I would see absolutely no reason why parents should know.

StillMedusa Fri 22-Mar-19 22:39:23

Would you feel the need to 'come out' if you had diabetes, or had left your husband for a woman , or any other personal aspect of your life? If not I don't see any reason to 'come out' to parents... it obviously hasn't affected your teaching or relationship with children for the last 20 years.

I say that as a parent of an autistic adult... who is not that high functioning. People don't generally understand that Autism is a huge spectrum and their perception (in my experience) is they think someone with autism is either flapping in a corner OR a a savant with extraordinary skills. My son rather more fits the 'Rainman' stereotype but we still don't feel the need to announce it to all and sundry smile

Plus I can't imagine sticking the news in the school newsletter or parent mail!! Unless it is going to dramatically change how you teach I'd genuinely say it's a non issue for 99% of the people you work with.

NellieEllie Fri 22-Mar-19 22:39:44

I’d be fine with it. As long as a teacher does his/her job, no problem. My DS is on the spectrum so would like to think people are not negative about these things.

YeOldeTrout Fri 22-Mar-19 22:44:46

As a parent... What would I do with that information?
Can you establish a good rapport with my child & get them to enjoy learning. That's what matters. I don't want distractions about your own personal challenges.
I wish anyone in OP's situation well... but seriously. I don't care.
I'm being blunt, but the truth is, I don't care if you have ASD. Which I guess is what you want to know. I realise it might help your students with possible ASD to have you as role model, but I would only give that info to the students who would benefit from it and be open if other pupils heard about it & had questions. Otherwise, it's a non-issue to me as a parent.

I live in a small town, since 14 yrs ago. ~ 10 yrs ago someone told me that DC teacher used to have a mental illness common to young girls now (she had symptoms in high school, 20+ yrs previously). That her family always made her feel inferior to her successful big sister. Honestly. WTF do I care?! The teacher seems very nice & has been good with my kids. That's all I need to know.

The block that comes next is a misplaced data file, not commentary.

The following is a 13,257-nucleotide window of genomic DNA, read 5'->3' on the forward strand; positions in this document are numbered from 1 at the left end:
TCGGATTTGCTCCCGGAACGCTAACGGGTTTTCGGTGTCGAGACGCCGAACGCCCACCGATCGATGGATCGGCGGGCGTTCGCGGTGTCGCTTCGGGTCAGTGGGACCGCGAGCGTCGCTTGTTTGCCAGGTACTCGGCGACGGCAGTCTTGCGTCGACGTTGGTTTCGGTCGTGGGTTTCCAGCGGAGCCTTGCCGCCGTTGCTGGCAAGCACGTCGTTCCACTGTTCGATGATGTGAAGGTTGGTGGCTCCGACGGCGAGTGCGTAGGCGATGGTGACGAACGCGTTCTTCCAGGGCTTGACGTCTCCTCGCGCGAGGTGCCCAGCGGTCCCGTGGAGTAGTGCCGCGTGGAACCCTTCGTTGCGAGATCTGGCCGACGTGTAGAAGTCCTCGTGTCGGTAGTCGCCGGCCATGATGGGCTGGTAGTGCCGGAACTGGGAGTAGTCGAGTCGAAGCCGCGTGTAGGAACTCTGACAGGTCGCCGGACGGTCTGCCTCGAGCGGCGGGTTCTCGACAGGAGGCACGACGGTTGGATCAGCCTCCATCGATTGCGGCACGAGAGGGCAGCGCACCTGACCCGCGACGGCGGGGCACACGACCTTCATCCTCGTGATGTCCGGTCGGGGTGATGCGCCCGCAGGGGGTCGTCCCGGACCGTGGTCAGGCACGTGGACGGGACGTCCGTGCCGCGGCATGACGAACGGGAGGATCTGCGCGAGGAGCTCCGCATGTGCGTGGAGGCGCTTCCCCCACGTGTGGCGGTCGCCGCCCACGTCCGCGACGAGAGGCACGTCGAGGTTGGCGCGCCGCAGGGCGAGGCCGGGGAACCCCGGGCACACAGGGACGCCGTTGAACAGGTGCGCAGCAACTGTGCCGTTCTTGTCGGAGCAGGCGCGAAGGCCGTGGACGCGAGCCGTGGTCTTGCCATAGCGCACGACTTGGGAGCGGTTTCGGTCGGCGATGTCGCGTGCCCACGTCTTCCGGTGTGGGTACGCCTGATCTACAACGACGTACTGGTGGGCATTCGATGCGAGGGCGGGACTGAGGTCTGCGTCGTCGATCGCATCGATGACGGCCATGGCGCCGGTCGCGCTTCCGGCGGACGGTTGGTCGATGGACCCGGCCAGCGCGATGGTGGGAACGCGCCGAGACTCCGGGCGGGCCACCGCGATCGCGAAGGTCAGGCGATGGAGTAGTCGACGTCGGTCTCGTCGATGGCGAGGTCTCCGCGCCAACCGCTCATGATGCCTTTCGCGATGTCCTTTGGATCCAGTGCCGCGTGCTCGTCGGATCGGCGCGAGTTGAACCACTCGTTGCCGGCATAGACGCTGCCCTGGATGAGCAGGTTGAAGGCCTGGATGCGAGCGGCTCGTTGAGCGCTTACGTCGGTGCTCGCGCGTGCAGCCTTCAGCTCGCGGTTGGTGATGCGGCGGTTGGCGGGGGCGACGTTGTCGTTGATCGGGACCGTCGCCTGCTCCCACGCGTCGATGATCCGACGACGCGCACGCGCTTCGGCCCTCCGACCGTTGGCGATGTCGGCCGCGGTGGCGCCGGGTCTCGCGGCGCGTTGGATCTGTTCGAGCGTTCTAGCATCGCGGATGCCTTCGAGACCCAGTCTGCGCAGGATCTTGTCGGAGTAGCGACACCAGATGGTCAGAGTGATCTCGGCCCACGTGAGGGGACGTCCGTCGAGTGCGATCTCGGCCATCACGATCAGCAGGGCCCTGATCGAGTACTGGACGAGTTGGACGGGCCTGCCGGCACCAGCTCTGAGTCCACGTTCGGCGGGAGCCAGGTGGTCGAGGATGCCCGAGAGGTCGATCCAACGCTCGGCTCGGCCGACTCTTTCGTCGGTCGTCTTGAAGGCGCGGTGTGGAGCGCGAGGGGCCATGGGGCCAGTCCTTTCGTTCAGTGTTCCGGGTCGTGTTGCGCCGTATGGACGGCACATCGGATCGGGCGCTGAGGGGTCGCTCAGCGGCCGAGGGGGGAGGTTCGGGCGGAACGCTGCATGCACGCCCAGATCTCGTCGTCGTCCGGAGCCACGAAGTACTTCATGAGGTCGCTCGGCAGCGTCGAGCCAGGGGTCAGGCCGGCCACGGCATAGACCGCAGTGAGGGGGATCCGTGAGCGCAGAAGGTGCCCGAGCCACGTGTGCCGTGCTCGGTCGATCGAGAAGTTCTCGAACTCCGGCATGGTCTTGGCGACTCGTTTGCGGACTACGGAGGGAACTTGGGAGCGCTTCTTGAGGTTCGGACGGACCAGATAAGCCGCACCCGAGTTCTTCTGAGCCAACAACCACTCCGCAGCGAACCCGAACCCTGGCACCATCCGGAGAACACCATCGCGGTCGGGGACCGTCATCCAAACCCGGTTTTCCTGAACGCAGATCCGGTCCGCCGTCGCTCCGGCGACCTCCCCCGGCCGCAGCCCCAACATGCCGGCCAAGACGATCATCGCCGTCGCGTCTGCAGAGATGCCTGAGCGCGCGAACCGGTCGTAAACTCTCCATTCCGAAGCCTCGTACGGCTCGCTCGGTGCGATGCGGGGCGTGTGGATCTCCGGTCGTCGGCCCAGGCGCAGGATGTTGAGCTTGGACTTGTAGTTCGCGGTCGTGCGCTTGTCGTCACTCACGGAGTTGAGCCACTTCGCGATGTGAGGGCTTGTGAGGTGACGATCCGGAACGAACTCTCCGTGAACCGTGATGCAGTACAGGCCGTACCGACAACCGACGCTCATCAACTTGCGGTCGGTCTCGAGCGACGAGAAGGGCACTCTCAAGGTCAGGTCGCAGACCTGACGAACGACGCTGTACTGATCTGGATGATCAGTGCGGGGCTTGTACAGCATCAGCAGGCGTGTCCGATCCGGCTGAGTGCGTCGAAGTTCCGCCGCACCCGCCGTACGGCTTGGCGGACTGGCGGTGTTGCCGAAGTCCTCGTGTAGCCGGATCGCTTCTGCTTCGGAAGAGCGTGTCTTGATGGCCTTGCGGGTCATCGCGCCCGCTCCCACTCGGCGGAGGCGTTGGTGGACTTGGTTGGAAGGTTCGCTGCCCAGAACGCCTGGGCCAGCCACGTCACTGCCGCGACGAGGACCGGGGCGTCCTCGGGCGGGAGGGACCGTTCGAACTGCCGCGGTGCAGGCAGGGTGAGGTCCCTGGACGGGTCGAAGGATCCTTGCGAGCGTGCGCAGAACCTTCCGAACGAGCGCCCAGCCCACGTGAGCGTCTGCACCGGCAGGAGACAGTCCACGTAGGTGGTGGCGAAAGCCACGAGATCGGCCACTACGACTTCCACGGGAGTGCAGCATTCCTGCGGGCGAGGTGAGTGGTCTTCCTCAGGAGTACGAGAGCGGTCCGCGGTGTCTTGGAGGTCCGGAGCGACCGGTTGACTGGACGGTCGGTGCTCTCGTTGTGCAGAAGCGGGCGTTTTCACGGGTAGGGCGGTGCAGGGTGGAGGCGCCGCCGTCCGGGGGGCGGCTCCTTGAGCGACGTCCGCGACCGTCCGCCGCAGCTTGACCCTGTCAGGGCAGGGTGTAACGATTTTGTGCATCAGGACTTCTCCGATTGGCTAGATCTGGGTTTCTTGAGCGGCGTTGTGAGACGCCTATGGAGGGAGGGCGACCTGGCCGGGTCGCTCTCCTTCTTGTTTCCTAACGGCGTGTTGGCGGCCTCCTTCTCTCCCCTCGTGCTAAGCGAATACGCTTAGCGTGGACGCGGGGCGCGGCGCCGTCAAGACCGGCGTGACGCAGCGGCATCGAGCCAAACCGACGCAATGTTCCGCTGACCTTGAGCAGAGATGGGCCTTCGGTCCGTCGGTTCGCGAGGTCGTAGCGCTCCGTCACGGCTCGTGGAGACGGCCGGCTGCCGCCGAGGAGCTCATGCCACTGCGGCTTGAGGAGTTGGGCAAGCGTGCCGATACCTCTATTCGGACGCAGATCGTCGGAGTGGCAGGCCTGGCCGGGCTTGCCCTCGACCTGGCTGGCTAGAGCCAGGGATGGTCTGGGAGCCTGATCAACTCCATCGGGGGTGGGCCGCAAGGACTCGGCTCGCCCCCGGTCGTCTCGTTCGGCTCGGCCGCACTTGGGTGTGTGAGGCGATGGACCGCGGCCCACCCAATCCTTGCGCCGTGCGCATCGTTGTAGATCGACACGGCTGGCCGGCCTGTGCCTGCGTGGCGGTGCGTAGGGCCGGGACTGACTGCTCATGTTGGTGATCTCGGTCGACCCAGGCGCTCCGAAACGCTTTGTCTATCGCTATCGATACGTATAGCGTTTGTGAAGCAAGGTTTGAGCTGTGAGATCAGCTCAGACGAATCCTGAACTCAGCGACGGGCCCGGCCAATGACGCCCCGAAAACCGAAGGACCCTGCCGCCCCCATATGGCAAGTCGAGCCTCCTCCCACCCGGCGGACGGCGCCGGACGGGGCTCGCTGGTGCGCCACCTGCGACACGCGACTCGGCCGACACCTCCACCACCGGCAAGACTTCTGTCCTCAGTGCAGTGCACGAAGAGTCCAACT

NCKitten Fri 22-Mar-19 22:44:57

If you've been teaching for 20 years then it's clearly not affecting your ability to do your job and therefore it's none of any parents' business. Please tell me how to keep going for twenty years!!!-

I think a member of SLT at my school has ASD. They're a better teacher for it, they're passionate about SEND.

Ifartglitterybaubles Fri 22-Mar-19 22:48:00

I'd be fine with it, there's also no reason why any parent should know. In fact, ds1 has Aspergers, I would be more than happy that his teacher would understand him and would truly understand ASC.

Waveysnail Fri 22-Mar-19 22:48:04

I wouldn't tell parents as there's some bloody awful judgemental people out there and your asd is no one else's business. I have two hf asd children. I pushed their diagnosis so they could understand their behaviours and why they feel a certain way. I suspect at least one teacher in my childs school is autistic - great worh kids but a bit of a disaster dealing with parents

SadOtter Fri 22-Mar-19 22:49:54

I think telling the parents would be a bit odd, not because there is anything wrong with a teacher with autism, I have worked with a few, but just because you don't generally announce things about you to parents other than weddings and pregnancies. If a teacher mentioned it in passing because it came up in conversation I wouldn't be bothered but I think especially for parents who didn't know much about autism announcing it would make it a thing, because they would assume there was a reason you were telling them.

themoomoo Fri 22-Mar-19 22:50:39

why would you tell pupils/ school /parents? All a bit me me me isn't it? just quietly get on with your life, you don't need to "come out"

Islands81 Fri 22-Mar-19 22:50:43

You can choose whether or not to disclose it to anyone, including your colleagues.

I certainly wouldn’t tell parents. Some people will always take umbrage about something when it comes to teachers, and you don’t want them to be able to use it as a stick to beat you with. You’ve done 20 years of successful teaching without disclosing it, so why do you need to now?

(Fellow aspie here)

nancy75 Fri 22-Mar-19 22:53:10

I wouldn’t care but I would find it a bit weird that I was being told.

blueshoes Fri 22-Mar-19 22:53:31

I would have no problems at all if my dcs' teacher had autism.

I used to work with a colleague who I later found out had autism. She was so smart and lovely. All the stress and anxiety was on her, but did not affect the people around her.

I hope you don't mind me asking, does your condition affect your teaching or how you cope in the classroom?